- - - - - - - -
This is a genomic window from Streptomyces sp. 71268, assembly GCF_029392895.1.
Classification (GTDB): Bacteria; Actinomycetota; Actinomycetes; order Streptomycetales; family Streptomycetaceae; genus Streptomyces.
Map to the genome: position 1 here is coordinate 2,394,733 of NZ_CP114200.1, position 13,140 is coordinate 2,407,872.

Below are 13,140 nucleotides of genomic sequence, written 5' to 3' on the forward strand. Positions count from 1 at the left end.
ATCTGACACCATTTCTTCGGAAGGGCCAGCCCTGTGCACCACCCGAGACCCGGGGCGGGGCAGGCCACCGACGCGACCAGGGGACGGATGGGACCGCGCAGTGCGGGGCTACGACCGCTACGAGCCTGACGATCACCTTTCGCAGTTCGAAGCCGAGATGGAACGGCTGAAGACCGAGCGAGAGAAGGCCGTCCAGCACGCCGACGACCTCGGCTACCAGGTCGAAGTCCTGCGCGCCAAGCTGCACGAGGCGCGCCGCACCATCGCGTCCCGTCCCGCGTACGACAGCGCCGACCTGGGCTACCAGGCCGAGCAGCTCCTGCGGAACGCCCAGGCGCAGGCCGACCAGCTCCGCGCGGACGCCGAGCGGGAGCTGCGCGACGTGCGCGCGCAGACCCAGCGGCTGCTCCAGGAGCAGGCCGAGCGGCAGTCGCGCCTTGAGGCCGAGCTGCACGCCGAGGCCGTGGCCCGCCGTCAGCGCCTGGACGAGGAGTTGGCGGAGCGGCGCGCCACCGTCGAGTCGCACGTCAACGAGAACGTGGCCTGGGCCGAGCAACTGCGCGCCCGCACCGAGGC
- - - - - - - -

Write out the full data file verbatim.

This is a genomic window from Streptomyces sp. 71268, assembly GCF_029392895.1.
Classification (GTDB): Bacteria; Actinomycetota; Actinomycetes; order Streptomycetales; family Streptomycetaceae; genus Streptomyces.
Map to the genome: position 1 here is coordinate 2,394,733 of NZ_CP114200.1, position 13,140 is coordinate 2,407,872.

Below are 13,140 nucleotides of genomic sequence, written 5' to 3' on the forward strand. Positions count from 1 at the left end.
ATCTGACACCATTTCTTCGGAAGGGCCAGCCCTGTGCACCACCCGAGACCCGGGGCGGGGCAGGCCACCGACGCGACCAGGGGACGGATGGGACCGCGCAGTGCGGGGCTACGACCGCTACGAGCCTGACGATCACCTTTCGCAGTTCGAAGCCGAGATGGAACGGCTGAAGACCGAGCGAGAGAAGGCCGTCCAGCACGCCGACGACCTCGGCTACCAGGTCGAAGTCCTGCGCGCCAAGCTGCACGAGGCGCGCCGCACCATCGCGTCCCGTCCCGCGTACGACAGCGCCGACCTGGGCTACCAGGCCGAGCAGCTCCTGCGGAACGCCCAGGCGCAGGCCGACCAGCTCCGCGCGGACGCCGAGCGGGAGCTGCGCGACGTGCGCGCGCAGACCCAGCGGCTGCTCCAGGAGCAGGCCGAGCGGCAGTCGCGCCTTGAGGCCGAGCTGCACGCCGAGGCCGTGGCCCGCCGTCAGCGCCTGGACGAGGAGTTGGCGGAGCGGCGCGCCACCGTCGAGTCGCACGTCAACGAGAACGTGGCCTGGGCCGAGCAACTGCGCGCCCGCACCGAGGC